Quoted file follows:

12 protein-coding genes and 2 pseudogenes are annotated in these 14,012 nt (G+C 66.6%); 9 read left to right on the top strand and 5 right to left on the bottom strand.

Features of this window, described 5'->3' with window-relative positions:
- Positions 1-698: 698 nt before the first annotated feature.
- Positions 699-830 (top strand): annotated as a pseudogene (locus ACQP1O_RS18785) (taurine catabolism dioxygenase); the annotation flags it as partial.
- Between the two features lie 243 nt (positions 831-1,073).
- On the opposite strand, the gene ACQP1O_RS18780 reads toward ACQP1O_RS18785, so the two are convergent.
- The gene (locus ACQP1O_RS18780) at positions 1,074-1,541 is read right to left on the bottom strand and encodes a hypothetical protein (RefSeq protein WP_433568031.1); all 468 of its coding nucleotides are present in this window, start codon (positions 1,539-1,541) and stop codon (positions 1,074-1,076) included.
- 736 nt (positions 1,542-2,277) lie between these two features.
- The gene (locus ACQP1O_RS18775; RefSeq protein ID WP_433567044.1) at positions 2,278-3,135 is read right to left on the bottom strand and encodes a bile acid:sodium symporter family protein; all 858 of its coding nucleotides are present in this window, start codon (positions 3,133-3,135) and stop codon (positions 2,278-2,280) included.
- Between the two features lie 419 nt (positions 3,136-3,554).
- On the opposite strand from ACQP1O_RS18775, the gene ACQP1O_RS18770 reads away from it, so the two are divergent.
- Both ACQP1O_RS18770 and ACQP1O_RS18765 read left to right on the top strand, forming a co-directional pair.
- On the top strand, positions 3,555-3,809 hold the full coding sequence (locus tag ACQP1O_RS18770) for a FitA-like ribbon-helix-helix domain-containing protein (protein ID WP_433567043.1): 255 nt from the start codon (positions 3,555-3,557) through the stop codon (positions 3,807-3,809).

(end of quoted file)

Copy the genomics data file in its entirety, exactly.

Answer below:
12 protein-coding genes and 2 pseudogenes are annotated in these 14,012 nt (G+C 66.6%); 9 read left to right on the top strand and 5 right to left on the bottom strand.

Features of this window, described 5'->3' with window-relative positions:
- Positions 1-698: 698 nt before the first annotated feature.
- Positions 699-830 (top strand): annotated as a pseudogene (locus ACQP1O_RS18785) (taurine catabolism dioxygenase); the annotation flags it as partial.
- Between the two features lie 243 nt (positions 831-1,073).
- On the opposite strand, the gene ACQP1O_RS18780 reads toward ACQP1O_RS18785, so the two are convergent.
- The gene (locus ACQP1O_RS18780) at positions 1,074-1,541 is read right to left on the bottom strand and encodes a hypothetical protein (RefSeq protein WP_433568031.1); all 468 of its coding nucleotides are present in this window, start codon (positions 1,539-1,541) and stop codon (positions 1,074-1,076) included.
- 736 nt (positions 1,542-2,277) lie between these two features.
- The gene (locus ACQP1O_RS18775; RefSeq protein ID WP_433567044.1) at positions 2,278-3,135 is read right to left on the bottom strand and encodes a bile acid:sodium symporter family protein; all 858 of its coding nucleotides are present in this window, start codon (positions 3,133-3,135) and stop codon (positions 2,278-2,280) included.
- Between the two features lie 419 nt (positions 3,136-3,554).
- On the opposite strand from ACQP1O_RS18775, the gene ACQP1O_RS18770 reads away from it, so the two are divergent.
- Both ACQP1O_RS18770 and ACQP1O_RS18765 read left to right on the top strand, forming a co-directional pair.
- On the top strand, positions 3,555-3,809 hold the full coding sequence (locus tag ACQP1O_RS18770) for a FitA-like ribbon-helix-helix domain-containing protein (protein ID WP_433567043.1): 255 nt from the start codon (positions 3,555-3,557) through the stop codon (positions 3,807-3,809).